9 Different Types of Earthworms Plus Fascinating Facts

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Earthworm in the dirt


Whoa, guess how many earthworms live in an acre of land?

This really surprised me.

Answer:  250,000 in poor soil and up to 1,750,000 in rich soil [source: Rothamsted Research].

That is incredible.

I’m not a big worm buy, but my 6-year-old is so I’ve been handling and looking for more worms than I ever have in my entire life.  Which got me thinking about worms and in turn inspired this article.

While I break down worm types into 9 types of worms, there are actually over 1 million species of worms.  Obviously I couldn’t possibly list all of those.

Instead, I researched and list the 3 main species followed by the 3 main types as to their function (compost, earth-worker and root-dwelling worms).  Here’s our list.

Basic Species of Earthworms

1. Anecic Earthworms

Anecic earthworms usually make vertical tunnels in the ground, so you can recognize them by the mounds of dirt that surround the tunnel entrances. The decaying matter found on the top part of the soil is what these earthworms eat, and an example is the Lumbricus terrestris, or the common nightcrawler, as well as dew worms and blackhead worms. They actually drag the soil’s organic matter to the surface into their burrow to eat, and they also eat the soil itself. Their burrows can be up to five or six feet deep in the soil, and they are also known as subsoil dwellers.

Once they digest their food, the castings provide vital nutrients to the plants surrounding the area, which is why it is so healthy for plants to have these worms underneath the soil. This is especially common in various grasslands, although these are also the type of worm that people use for bait. Anecic earthworms grow to between three and six inches long, and they are very commonly found in the average home garden.

2. Endogeic Earthworms

According to most experts, these types of earthworms only come up to the soil’s surface when there is so much rain outside that they are in danger of drowning in their tunnels, which is why their name means “within the earth” in Greek. Also known as topsoil dwellers, they build burrows underground that are quite large, but are only temporary in nature, and they feed mostly on any organic material that is already found mixed in with the soil. The burrows are also horizontal, not vertical like the anecic earthworms’ burrows. As they eat, they enrich and process the soil, making them an important part of many different types of agricultural enterprises and ecosystems. Endogeic earthworms come in colors that include green, blue, grey, and pale pink.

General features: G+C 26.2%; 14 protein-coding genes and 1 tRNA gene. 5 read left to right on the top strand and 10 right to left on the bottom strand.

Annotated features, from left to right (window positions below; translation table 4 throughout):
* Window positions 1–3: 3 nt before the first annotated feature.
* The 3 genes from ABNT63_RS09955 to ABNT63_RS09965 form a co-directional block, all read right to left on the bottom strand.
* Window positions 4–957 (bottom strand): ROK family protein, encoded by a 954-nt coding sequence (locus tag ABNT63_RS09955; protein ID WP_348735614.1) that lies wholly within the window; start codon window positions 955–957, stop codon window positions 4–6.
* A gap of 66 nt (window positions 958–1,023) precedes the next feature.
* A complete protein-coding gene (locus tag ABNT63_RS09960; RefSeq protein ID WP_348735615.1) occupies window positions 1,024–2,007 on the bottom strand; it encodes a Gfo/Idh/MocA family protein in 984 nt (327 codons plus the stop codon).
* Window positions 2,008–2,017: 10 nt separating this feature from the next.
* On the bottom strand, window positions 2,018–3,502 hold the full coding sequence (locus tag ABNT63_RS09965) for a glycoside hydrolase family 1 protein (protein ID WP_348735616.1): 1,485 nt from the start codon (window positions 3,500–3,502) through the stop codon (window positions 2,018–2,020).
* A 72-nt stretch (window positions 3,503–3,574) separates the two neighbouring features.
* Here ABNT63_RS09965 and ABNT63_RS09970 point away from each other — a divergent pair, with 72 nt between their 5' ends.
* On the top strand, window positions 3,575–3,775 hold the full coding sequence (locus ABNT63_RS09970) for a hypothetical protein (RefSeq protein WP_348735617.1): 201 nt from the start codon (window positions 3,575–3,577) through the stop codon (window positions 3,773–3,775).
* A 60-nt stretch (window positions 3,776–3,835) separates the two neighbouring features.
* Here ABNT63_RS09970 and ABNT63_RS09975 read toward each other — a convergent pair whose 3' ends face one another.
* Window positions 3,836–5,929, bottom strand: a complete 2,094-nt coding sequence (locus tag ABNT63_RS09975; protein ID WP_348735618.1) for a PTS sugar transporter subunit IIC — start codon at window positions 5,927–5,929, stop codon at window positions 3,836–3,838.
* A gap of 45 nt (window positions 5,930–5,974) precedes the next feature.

3. Epigeic Earthworms

Unlike most other types of earthworms, epigeic earthworms – also called litter dwellers – live most of their life above ground, which is why they never construct permanent burrows below the surface of the earth. Like anecic earthworms, they eat dead and decaying organic matter found scattered all over the ground. Compost worms are included in this category, as are manure worms, and all epigeic earthworms can consume large amounts of waste daily. They are very commonly found in farmlands.

Basic Types of Earthworms

4. Compost Worms

composting red worms

Compost worms live within the top four to five inches of topsoil and feed on vegetable matter. They do not eat soil like other earthworms do. In addition to regular garden soil, compost worms can also be found in leaf piles and manure piles. Instead of permanent burrows, they build burrows randomly throughout the rotting matter and the topsoil, and they are especially fond of fungi and bacteria. When the weather is particularly hot or cold, these worms will ball up and burrow further down into the soil, using slime to cover themselves and remain moist. They also hibernate in order to conserve energy.